A knight charging into battle on a warhorse, a wizard casting spells from the back of a griffon, or a cleric soaring through the sky on a pegasus all enjoy the benefits of speed and mobility that a mount can provide. A willing creature that is at least one size larger than you and that has an appropriate anatomy can serve as a mount, using the following rules. [Why do you tease me D.M.Gee!!!!]

Mounting and Dismounting

Once during your move, you can mount a creature that is within 5 feet of you or dismount. Doing so costs an amount of movement equal to half your speed. For example, if your speed is 30 feet, you must spend 15 feet of movement to mount a horse. Therefore, you can’t mount it if you don’t have 15 feet of movement left or if your speed is 0. If an effect moves your mount against its will while  you’re on it, you must succeed on a DC 10 Dexterity saving throw or fall off the mount. If you’re knocked prone while mounted, you must make the same saving throw. [So basically if there is a crash, or you’re knocked prone do a Dex save versus DC 10, on a fail start falling…. AAAhhhhh!!!]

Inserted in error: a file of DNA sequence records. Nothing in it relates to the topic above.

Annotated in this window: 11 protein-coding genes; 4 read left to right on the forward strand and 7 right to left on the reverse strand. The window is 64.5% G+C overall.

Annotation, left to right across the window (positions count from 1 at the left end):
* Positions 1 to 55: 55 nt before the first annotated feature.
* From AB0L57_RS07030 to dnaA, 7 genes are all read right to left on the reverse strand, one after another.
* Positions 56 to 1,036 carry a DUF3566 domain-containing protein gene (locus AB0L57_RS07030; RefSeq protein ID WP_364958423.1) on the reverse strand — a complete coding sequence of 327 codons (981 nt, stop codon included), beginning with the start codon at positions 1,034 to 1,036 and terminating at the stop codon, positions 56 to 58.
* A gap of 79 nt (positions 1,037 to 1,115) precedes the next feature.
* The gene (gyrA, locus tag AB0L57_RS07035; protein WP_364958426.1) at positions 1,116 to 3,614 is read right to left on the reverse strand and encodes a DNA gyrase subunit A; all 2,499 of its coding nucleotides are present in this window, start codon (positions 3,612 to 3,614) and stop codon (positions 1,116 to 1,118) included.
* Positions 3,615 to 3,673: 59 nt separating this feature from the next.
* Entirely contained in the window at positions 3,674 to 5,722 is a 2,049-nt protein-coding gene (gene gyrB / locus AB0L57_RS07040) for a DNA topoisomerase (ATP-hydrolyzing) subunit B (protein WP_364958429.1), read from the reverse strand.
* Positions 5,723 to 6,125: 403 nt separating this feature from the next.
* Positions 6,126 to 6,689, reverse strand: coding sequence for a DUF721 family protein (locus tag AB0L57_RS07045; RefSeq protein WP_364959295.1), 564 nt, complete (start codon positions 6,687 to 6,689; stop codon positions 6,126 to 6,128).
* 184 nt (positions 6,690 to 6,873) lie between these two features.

A fall from a great height is one of the most common hazards facing an adventurer At the end of a fall, a creature takes 1d6 bludgeoning damage for every 10 feet it fell, to a maximum of 20d6. The creature lands prone, unless it avoids taking damage from the fall. [1d6 (3) per 10 feet, up to a max of 20d6 (60)] [A maximum of 120 damage ]

Controlling a Mount

While you’re mounted, you have two options. You can either control the mount or allow it to act independently. Intelligent creatures, such as dragons, act independently. You can control a mount only if it has been trained to accept a rider. Domesticated creatures are assumed to have such training.